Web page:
A systematic and organised practise of public relations began with the Indian railways much before we attained independance.The Great Indian Peninsular (GIP) Railways as it was known then, for example, carried on a campaign in England in the 20s to attract tourists to India.The importance of public relations was known to the British and they made well use of it.
It was not only the government but slowly the private sector in India also woke up to the need of public relations. Tata’s set up their Public Relations Department in Mumbai in 1943.There were other companies too such as Dunlop,Unilever and others which did many public outreach activities.Infact the Tatas also came with a course on public relations in 1958.All this explaining the rising value of this profession.
But majorly the profession has seen traces of the public sector on it as it grew.There is a strong reason behind this.When India gained her independance in 1947, the pro-socialist leaders then had a vision of a economically and socially strong India. One of the means was setting up of Public Sector Undertakings(PSUs) in various sectors, among many other things.Most of the early Public Relations practitioners started off their careers in these companies belonging to sectors such as oil, gas, steel, transportation, banking and insurance.
You may want to know why public relations in a PSU was considered important to begin with.The reason is that a PSU is accountable to the people as they are funded by tax payers. The goverment holds majority shares in the undertaking and its profits are used for various development projects for the nation.As these units were accountable to the people, a public relations department in the company was a must who could communicate on behalf of the company with the media and its audiences.
It was a total different picture when it came to the private sector.They were under no pressure to be accountable to the publics as no competition troubled them and the protectionist era in which India post independance, kept them much to themselves.Profit was considered a dirty word and thus revealing it was out of question.As also they faced no competition there was no need to build any rapport with publics. This was India post independance and much the same in the 60's to almost the 70's.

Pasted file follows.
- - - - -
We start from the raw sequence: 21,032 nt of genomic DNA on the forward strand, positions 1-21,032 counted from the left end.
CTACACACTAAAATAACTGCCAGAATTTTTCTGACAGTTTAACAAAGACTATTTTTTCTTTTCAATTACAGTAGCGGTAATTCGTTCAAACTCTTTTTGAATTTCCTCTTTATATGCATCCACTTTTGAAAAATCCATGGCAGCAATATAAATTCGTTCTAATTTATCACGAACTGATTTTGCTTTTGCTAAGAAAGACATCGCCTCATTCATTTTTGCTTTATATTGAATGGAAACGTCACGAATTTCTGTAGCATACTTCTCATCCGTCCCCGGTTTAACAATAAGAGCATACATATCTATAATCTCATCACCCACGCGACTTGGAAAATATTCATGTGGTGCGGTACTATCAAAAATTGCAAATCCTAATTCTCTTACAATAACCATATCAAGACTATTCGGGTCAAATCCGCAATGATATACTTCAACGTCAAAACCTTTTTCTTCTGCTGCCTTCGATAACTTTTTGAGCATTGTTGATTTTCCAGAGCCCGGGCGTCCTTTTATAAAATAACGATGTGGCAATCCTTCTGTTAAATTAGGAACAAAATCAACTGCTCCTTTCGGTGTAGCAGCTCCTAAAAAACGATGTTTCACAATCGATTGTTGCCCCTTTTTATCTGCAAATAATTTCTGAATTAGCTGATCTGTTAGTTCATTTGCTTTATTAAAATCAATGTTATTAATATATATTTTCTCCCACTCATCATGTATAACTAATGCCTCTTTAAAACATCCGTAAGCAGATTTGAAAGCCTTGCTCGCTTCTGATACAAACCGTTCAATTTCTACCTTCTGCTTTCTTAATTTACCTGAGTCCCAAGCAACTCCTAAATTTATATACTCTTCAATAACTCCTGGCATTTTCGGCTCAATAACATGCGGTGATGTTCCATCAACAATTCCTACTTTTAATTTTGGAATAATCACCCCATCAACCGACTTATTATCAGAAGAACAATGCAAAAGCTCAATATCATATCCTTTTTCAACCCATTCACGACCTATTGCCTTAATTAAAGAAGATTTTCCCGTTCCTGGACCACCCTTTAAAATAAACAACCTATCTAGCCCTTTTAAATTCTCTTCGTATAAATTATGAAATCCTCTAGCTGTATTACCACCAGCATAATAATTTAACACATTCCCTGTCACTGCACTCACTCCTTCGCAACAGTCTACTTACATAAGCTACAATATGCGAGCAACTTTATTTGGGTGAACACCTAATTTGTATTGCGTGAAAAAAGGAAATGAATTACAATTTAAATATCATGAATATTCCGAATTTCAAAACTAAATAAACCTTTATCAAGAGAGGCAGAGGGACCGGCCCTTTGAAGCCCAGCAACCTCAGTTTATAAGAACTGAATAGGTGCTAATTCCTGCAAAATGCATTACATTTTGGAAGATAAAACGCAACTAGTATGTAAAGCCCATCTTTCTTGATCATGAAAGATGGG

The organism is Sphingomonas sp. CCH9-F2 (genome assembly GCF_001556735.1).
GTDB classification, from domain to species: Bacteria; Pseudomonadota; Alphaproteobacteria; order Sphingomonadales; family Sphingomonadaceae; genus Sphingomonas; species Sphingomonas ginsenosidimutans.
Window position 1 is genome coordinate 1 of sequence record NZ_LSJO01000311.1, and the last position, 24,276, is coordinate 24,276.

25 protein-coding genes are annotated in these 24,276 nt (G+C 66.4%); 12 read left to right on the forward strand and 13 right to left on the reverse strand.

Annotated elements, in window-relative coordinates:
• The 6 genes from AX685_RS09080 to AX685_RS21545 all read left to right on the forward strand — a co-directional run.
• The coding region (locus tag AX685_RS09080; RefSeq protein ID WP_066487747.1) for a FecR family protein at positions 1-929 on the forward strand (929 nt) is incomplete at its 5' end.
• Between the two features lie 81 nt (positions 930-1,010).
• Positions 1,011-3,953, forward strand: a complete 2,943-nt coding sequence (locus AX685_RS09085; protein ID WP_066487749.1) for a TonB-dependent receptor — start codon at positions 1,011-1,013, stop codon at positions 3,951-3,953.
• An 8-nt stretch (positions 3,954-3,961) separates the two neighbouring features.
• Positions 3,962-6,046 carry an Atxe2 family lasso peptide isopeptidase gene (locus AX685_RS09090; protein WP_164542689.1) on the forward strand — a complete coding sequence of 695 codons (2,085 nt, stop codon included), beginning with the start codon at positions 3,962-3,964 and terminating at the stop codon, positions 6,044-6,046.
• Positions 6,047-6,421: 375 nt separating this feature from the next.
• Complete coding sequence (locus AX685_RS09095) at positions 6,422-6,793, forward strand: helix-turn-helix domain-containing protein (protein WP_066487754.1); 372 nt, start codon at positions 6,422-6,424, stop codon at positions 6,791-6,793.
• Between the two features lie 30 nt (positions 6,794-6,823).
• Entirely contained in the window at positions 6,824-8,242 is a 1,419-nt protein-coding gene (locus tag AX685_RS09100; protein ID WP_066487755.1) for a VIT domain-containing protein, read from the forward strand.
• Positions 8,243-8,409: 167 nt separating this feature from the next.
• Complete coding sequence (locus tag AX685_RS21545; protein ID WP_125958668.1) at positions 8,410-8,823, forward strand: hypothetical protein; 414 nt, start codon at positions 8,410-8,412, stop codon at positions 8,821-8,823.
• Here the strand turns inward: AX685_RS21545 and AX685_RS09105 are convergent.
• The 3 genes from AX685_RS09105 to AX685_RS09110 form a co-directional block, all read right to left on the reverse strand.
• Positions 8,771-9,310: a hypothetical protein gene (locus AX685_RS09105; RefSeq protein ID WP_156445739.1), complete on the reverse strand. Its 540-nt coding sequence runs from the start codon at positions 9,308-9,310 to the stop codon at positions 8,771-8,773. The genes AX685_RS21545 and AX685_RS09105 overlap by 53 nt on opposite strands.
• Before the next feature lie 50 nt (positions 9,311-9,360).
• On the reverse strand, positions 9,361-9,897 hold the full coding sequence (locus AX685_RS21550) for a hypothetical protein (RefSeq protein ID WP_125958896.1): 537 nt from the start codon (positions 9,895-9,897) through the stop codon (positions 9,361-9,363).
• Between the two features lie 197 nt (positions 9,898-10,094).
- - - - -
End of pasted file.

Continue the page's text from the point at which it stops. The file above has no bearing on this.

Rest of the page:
If you were a public relations officer in that time these were your job responsibilties (without any professional training). You were mainly a 'fixer' who could achieve any objectives beneficial for the company through wining and dining.You were moslty a retired bureaucrat or an old family retainer managing company communications. You would be in charge of guest relations and of course publicity through press releases.Many ex-journalists were also the public relations officers of that time. A trend seen even today.Hospitality relations (which is how the personal influence model of public relations is used and will be discussed later) and producing house journals was also part of your other responsibilities.Public relations activities were not based on research or were part of any strategic decision.
In the 1980s, there were small time firms offereing PR services to companies.Advertising agnecies started offering public relations activities free as part of their advertising services to their clients.Some of the well-known pioneering PR agencies of that time were those who had independent operations or had entered into affiliations with international public relations agencies such as Hill & Knowlton (Indian Public Affairs Network, New Delhi) and Burson-Marstellar Roger Pereira Communications Private Limited (Mumbai).
Initially in the 1970s and much later in the 1990s a much awaited change took place ,which gave a major boost to the profession of PR. (to be continued...)